Tips to Make Dehydrated Jerky at Home

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Look no further if you are interested in making your dehydrated beef jerky at home. The first question on your mind must be about the time it takes. 

This article has all the details about how long it takes to dehydrate jerky—from preparation, choice of meat to make the jerky, marinating, and dehydrating. We have also shared tips on how to test if it’s done properly. So keep scrolling. 

Tips to Make Dehydrated Jerky at Home 1

How Long Does It Take to Dehydrate Jerky?

Dehydrating anything is a lengthy process—not just for jerky. Every single step demands your attention and constant checking. It can take anywhere between 5-15 hours to dehydrate jerky at home, depending on variables such as methods, meat cut, etc.

Choosing the Best Cut Meat

The thickness of the meat is often the deciding factor of how long it will take to dehydrate the jerky. In other words, the thicker the meat, the longer the drying time. 

To ensure that you are not cutting it too thick, stick to the following dimensions if you can. Slice the jerky less than ¼ or 6mm but more than ⅛” or 3mm. If you can cut your meat in between these numbers, you are on the road to well-textured jerky.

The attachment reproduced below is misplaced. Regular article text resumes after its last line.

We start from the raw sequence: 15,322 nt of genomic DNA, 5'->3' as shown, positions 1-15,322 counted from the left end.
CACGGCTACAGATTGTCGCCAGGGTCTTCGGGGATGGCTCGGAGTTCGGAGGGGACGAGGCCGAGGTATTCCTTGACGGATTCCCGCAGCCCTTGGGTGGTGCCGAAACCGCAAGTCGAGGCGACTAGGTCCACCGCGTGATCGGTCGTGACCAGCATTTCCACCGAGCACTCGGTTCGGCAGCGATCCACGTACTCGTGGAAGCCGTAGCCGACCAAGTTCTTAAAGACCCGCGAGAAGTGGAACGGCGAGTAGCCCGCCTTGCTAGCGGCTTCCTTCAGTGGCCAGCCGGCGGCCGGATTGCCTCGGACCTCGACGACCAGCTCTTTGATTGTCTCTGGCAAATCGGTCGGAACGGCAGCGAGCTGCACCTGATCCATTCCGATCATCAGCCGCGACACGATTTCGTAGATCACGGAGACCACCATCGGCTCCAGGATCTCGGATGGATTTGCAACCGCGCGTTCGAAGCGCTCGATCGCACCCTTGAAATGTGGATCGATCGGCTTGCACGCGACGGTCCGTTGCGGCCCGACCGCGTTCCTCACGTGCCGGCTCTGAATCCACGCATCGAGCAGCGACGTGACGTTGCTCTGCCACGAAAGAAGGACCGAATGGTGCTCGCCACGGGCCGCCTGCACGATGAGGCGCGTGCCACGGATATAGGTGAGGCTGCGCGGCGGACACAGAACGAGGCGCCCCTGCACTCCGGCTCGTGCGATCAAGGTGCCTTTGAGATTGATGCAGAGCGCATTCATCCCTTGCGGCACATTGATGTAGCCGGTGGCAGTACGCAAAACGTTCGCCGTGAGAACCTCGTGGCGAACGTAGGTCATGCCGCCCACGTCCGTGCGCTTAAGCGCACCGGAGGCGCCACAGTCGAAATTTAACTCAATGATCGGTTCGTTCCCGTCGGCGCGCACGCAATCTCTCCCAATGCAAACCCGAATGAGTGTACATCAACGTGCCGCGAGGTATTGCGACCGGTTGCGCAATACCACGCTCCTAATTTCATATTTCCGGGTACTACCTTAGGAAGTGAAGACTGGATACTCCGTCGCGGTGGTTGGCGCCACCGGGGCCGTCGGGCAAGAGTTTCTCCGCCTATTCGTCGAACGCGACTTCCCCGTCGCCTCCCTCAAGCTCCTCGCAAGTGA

Marinade

The marinade comes down to three dehydrating options. You can use a dedicated food dehydrator, your oven, or the sun – you can now expect your dinner to be full of sunshine too.  All three have different drying times. The fastest and most efficient option is a beef jerky dehydrator. The other two options take much longer due to less airflow. 

There are a few factors that you must consider if you want to be sure of what to expect in terms of the drying time. You can use a wet or dry marinade. The wet marinade obviously will need to be blotted properly before you start the process of dehydrating. A wet marinade jerky on the dehydrator means that the surface must dry out before it begins to dry the actual jerky.

Last but not least, salt levels can also affect the process of dehydrating the jerky. The moisture from the meat gets drawn out by the salt, so you must be careful about how much salt you are using for seasoning. 

Dehydrating Time

As mentioned earlier, the dehydrating time completely depends on what you are using to dehydrate the jerky. If you are wondering how to dehydrate beef jerky using a dehydrator, it can take four to six hours. If you opt for other methods, it will take longer. 

The temperature is the key element here. The temperature you need to choose must be 160°F / 71°C and 165°F / 74°C for poultry. You have to cook the meat properly to get rid of all the possible pathogens so that it’s safe to eat. 

The trick is to lower the heat to 130°F – 140°F once it has reached the desired temperature internally. You can keep the jerky in the dehydrator or oven using the previous temperature if you want to dehydrate it faster, but the texture and taste will not be up to the mark.

Dehydrated Jerky Recipe